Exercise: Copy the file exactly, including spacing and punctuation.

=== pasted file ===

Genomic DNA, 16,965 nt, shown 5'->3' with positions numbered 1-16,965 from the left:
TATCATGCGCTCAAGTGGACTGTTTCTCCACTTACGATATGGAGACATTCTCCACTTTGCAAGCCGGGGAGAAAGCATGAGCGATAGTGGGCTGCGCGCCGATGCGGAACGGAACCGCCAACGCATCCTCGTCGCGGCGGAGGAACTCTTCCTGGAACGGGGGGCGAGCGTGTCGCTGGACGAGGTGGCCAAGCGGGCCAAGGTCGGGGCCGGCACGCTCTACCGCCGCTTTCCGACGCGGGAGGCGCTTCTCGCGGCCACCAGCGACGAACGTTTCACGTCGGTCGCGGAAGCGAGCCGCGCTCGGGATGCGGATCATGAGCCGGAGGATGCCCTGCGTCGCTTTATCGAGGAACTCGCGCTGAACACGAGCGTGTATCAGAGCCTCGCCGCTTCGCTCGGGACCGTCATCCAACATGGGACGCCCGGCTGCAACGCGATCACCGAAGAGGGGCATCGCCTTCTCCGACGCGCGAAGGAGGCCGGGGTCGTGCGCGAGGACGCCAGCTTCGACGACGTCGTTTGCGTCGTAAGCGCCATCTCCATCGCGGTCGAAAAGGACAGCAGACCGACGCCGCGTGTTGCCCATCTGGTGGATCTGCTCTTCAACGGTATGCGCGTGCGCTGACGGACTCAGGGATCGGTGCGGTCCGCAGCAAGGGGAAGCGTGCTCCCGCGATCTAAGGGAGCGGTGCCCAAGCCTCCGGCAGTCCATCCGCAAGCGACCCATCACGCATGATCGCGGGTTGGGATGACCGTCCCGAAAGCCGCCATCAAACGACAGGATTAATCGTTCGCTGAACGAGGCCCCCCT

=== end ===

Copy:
Genomic DNA, 16,965 nt, shown 5'->3' with positions numbered 1-16,965 from the left:
TATCATGCGCTCAAGTGGACTGTTTCTCCACTTACGATATGGAGACATTCTCCACTTTGCAAGCCGGGGAGAAAGCATGAGCGATAGTGGGCTGCGCGCCGATGCGGAACGGAACCGCCAACGCATCCTCGTCGCGGCGGAGGAACTCTTCCTGGAACGGGGGGCGAGCGTGTCGCTGGACGAGGTGGCCAAGCGGGCCAAGGTCGGGGCCGGCACGCTCTACCGCCGCTTTCCGACGCGGGAGGCGCTTCTCGCGGCCACCAGCGACGAACGTTTCACGTCGGTCGCGGAAGCGAGCCGCGCTCGGGATGCGGATCATGAGCCGGAGGATGCCCTGCGTCGCTTTATCGAGGAACTCGCGCTGAACACGAGCGTGTATCAGAGCCTCGCCGCTTCGCTCGGGACCGTCATCCAACATGGGACGCCCGGCTGCAACGCGATCACCGAAGAGGGGCATCGCCTTCTCCGACGCGCGAAGGAGGCCGGGGTCGTGCGCGAGGACGCCAGCTTCGACGACGTCGTTTGCGTCGTAAGCGCCATCTCCATCGCGGTCGAAAAGGACAGCAGACCGACGCCGCGTGTTGCCCATCTGGTGGATCTGCTCTTCAACGGTATGCGCGTGCGCTGACGGACTCAGGGATCGGTGCGGTCCGCAGCAAGGGGAAGCGTGCTCCCGCGATCTAAGGGAGCGGTGCCCAAGCCTCCGGCAGTCCATCCGCAAGCGACCCATCACGCATGATCGCGGGTTGGGATGACCGTCCCGAAAGCCGCCATCAAACGACAGGATTAATCGTTCGCTGAACGAGGCCCCCCT